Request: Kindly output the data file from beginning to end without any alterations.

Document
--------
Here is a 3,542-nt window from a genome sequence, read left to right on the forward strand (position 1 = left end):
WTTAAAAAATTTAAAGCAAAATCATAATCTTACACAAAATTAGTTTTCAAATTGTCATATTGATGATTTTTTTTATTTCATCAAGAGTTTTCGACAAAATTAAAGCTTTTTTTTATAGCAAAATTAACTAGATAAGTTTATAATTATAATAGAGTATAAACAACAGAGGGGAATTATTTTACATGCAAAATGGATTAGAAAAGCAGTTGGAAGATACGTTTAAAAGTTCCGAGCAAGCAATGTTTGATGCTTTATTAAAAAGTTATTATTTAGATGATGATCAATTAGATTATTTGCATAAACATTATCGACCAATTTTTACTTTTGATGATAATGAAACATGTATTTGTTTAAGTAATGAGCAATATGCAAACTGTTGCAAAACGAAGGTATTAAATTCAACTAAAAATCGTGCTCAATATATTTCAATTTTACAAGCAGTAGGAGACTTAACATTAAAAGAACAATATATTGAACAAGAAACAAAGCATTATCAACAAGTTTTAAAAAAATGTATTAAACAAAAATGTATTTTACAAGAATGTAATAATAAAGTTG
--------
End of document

Here is a 3,542-nt window from a genome sequence, read left to right on the forward strand (position 1 = left end):
WTTAAAAAATTTAAAGCAAAATCATAATCTTACACAAAATTAGTTTTCAAATTGTCATATTGATGATTTTTTTTATTTCATCAAGAGTTTTCGACAAAATTAAAGCTTTTTTTTATAGCAAAATTAACTAGATAAGTTTATAATTATAATAGAGTATAAACAACAGAGGGGAATTATTTTACATGCAAAATGGATTAGAAAAGCAGTTGGAAGATACGTTTAAAAGTTCCGAGCAAGCAATGTTTGATGCTTTATTAAAAAGTTATTATTTAGATGATGATCAATTAGATTATTTGCATAAACATTATCGACCAATTTTTACTTTTGATGATAATGAAACATGTATTTGTTTAAGTAATGAGCAATATGCAAACTGTTGCAAAACGAAGGTATTAAATTCAACTAAAAATCGTGCTCAATATATTTCAATTTTACAAGCAGTAGGAGACTTAACATTAAAAGAACAATATATTGAACAAGAAACAAAGCATTATCAACAAGTTTTAAAAAAATGTATTAAACAAAAATGTATTTTACAAGAATGTAATAATAAAGTTG